Date: Friday, May 23, 2008
Time: 9:00am to 5:00pm
Location: Autodesk Toronto, 210 King Street East (at Sherbourne)
Title: Design Essentials for Non-Designers: Methods for Creating Innovative User Interfaces
This session is intended for practitioners who have come to interaction design from a research, psychology, information architecture, or other non-design background. It focuses on what happens after the requirements are done and before you build your first prototype. Design fields such as graphic arts, architecture, and industrial design have long-standing practices for innovative design, and these apply well to interaction design.
Participants are expected to have basic knowledge and skills in usability research and evaluation practices, including requirements gathering and conducting a usability test, as none of these topics will be covered. No design background or artistic skills of any kind are necessary, but you should be able to operate a pencil.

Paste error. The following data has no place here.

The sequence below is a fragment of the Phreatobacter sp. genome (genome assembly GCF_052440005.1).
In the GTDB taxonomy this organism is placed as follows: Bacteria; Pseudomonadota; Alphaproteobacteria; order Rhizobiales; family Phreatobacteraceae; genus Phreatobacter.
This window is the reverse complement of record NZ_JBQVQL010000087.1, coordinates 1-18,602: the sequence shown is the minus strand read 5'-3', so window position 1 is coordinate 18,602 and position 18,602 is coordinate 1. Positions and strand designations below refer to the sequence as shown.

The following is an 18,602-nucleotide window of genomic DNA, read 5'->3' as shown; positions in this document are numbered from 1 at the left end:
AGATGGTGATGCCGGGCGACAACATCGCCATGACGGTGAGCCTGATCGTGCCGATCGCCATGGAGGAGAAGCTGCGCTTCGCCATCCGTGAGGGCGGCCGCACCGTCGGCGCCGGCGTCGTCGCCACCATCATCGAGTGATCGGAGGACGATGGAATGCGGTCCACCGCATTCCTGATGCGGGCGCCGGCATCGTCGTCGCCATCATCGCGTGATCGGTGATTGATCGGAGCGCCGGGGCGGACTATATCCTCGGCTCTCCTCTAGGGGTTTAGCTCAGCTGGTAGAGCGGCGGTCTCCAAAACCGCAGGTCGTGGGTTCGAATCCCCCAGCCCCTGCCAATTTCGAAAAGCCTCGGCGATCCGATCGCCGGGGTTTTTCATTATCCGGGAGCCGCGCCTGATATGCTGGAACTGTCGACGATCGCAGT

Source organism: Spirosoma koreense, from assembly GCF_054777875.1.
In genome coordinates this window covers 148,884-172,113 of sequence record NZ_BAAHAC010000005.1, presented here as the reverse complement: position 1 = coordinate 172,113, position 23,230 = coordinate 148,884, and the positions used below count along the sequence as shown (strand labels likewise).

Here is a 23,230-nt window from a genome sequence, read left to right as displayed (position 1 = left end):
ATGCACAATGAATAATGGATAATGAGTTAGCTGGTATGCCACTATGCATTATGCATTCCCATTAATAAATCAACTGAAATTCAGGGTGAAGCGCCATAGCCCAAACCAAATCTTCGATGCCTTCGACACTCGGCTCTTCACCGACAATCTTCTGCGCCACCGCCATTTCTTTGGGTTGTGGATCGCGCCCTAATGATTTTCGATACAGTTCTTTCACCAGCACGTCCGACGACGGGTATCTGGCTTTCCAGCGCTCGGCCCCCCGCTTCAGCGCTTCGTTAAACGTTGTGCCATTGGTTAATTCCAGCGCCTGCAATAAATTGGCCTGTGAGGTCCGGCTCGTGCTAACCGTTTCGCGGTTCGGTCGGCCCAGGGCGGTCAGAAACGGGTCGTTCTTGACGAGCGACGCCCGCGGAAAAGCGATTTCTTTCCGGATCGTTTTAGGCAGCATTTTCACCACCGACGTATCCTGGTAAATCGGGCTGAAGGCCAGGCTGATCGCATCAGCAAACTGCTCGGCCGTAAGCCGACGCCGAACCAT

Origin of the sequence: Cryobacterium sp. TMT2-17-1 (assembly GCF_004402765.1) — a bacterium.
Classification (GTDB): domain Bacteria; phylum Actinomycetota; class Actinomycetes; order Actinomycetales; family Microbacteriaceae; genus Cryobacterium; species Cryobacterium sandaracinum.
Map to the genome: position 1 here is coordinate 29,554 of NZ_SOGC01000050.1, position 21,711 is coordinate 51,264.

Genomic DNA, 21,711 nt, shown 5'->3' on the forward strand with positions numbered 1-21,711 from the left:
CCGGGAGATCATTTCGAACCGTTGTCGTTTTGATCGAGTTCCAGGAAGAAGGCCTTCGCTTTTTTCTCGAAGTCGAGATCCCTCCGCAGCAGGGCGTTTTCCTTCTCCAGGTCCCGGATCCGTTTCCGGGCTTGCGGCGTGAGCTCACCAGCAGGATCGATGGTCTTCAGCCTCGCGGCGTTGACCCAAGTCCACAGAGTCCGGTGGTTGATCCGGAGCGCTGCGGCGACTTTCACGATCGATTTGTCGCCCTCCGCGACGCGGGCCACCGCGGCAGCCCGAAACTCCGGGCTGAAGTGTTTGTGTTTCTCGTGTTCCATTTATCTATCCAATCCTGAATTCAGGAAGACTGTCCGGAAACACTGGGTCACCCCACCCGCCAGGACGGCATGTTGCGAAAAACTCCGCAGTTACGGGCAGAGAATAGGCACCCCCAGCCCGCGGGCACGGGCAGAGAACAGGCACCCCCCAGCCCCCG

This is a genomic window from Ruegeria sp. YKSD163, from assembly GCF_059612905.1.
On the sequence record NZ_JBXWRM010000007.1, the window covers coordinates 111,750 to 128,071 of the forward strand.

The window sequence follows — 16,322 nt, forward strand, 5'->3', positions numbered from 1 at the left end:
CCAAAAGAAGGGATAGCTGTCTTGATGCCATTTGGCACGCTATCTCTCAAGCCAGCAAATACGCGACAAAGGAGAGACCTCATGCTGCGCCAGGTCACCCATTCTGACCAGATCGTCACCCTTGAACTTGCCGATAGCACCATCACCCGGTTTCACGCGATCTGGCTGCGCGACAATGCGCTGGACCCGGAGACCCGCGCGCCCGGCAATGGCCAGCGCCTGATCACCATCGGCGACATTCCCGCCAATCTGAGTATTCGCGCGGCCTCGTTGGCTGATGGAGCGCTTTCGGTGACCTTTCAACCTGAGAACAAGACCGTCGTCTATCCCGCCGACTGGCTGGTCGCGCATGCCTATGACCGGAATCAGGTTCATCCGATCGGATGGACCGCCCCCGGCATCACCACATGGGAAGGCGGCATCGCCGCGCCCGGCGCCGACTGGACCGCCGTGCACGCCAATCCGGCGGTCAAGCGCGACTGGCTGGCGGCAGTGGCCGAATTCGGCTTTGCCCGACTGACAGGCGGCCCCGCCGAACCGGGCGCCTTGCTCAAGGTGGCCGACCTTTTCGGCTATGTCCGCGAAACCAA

Participants in this tutorial will:
This tutorial does NOT cover:
If you would like to participate, please send John an email at <John.Schrag@autodesk.com>. A limited number of places will be available.
I get asked that question a lot. And frankly, it's a valid question that requires a thoughtful answer. At face value, it looks like Microsoft isn't practising what it preaches - if Microsoft doesn't even switch out Flash, why should you as a RIA solutions provider? I can assure you that this is something that we at Microsoft are very aware of.